The organisation has been engaging with communities affected by coal plant closures to agitate for proper plans to be put in place so that these places do not collapse when the plants are switched off.
(Bobby Peek from groundWork has been campaigning for a "just transition" from coal to renewables. Pic: News24 archives)
It is this transition from coal to renewables, and calls for the transition to be "just", that a group of activists and researchers are in Mpumalanga to observe.
There is a firm belief among some workers that the life of the station and the mine can be extended if Eskom wants to do it. They say there will be protests come election time if the plant closures are still on the cards.
Peek tells the group that it is no longer a question of if, but when, the plants will close. He says they must start organising to make sure there is a clear plan in place that takes them into account when that day arrives.
The old conveyor belt that used to supply coal to Hendrina is idle. The equipment is eerily turning red with rust among the overgrown yellow grass. Meanwhile, some workers at the Hendrina power plant have been told that Eskom will start decommissioning it in 2025. Things look bleak.
It's the beginning of March, and the mine is still under business rescue, although it will resume operations before the month is over.
Optimum Coal Mine to resume supply to Eskom after securing R1bn funding https://t.co/g8Q3PfdOjE— Business Report (@busrep) March 20, 2019
But for now, "No jobs," says the sign at the gate.
This town is a victim of two forces: corruption on the one hand, and South Africa's slow transition away from coal on the other. Not only are the units at Hendrina closing, and the plant will inevitably close altogether, but Pullens Hope is also state capture ground zero. This is where the Guptas took ownership of Optimum under controversial circumstances, and allegedly supplied Hendrina with such poor quality coal that it damaged the power station's boilers, according to a former employee at the mine.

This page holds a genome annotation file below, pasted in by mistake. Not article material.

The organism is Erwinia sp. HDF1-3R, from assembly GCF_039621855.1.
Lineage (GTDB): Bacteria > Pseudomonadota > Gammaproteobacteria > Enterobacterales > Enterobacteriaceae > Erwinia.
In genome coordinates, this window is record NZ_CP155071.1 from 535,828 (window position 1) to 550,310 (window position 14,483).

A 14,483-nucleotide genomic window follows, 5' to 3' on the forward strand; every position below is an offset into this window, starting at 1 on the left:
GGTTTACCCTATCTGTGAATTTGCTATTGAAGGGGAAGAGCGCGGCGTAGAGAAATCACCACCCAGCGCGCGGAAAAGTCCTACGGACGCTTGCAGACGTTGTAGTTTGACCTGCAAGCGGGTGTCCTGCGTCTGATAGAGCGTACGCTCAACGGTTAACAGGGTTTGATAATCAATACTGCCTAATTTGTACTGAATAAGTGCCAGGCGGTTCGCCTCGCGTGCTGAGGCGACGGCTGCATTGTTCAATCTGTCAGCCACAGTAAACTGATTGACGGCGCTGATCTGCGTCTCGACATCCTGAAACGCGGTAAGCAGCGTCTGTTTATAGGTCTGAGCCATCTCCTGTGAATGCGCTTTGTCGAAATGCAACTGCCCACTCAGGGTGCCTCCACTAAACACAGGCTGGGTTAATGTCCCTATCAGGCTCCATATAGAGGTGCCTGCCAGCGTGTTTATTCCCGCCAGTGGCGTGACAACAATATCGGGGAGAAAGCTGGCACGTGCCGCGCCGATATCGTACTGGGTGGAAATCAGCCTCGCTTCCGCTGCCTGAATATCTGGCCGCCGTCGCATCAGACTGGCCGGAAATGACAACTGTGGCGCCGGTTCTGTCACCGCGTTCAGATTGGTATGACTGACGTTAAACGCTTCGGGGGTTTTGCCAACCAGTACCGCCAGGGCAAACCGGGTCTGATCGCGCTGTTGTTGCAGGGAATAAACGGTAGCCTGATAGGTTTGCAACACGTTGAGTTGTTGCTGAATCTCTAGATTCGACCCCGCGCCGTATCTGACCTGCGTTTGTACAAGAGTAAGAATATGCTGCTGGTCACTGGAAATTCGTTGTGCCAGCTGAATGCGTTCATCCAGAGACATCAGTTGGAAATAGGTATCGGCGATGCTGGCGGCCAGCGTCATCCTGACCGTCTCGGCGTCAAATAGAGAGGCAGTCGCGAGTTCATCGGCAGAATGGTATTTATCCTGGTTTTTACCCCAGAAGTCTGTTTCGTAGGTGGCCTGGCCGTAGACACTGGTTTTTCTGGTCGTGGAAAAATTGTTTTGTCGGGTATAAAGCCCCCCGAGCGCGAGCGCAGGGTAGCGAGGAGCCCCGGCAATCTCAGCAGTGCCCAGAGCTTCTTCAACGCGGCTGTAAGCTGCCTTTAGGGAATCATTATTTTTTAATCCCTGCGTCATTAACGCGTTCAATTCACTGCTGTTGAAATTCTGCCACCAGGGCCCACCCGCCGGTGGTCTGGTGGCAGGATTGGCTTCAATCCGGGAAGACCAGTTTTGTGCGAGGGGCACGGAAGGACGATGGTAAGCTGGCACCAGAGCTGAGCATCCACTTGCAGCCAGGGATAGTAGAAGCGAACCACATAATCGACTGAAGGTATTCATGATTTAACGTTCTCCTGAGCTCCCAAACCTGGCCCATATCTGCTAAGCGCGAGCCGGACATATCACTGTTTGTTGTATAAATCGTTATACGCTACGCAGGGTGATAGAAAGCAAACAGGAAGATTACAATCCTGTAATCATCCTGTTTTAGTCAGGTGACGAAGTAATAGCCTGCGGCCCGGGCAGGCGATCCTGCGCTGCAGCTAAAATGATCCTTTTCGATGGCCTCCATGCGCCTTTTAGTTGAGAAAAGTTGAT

It's just after midday, and a shop steward stumbles by, slightly drunk. Hardly anyone is at work.
A just transition
This "just transition" is a buzz word used by everyone who talks about coal, including Eskom's board chair Jabu Mabuza who addressed the media on the load shedding crisis this week. But whether South Africa's transition will be "just" is an open question.
In its report, Coal Kills, groundWork says: "A just transition must be for everyone, but we believe it starts on the coal fields. Workers and local communities carried the costs of the creation of the coal-based economy. They should not have to carry the cost of the transition away from coal. A just transition must be a public initiative driven by communities and workers and supported by government."
The World Bank agrees. In a 2018 report, it says that a "just transition" means early engagement with affected communities, with strong social assistance programmes and government taking the lead in doing this.
Driving through Mpumalanga, where most of Eskom's coal powered fleet is based, is like going on a power station-spotting safari. Upturned earth from coal mines and the huge cooling towers are almost as common as game in these parts. Even bigger grey ash dumps from the stations themselves appear like giant raised rugby fields, as the road curves.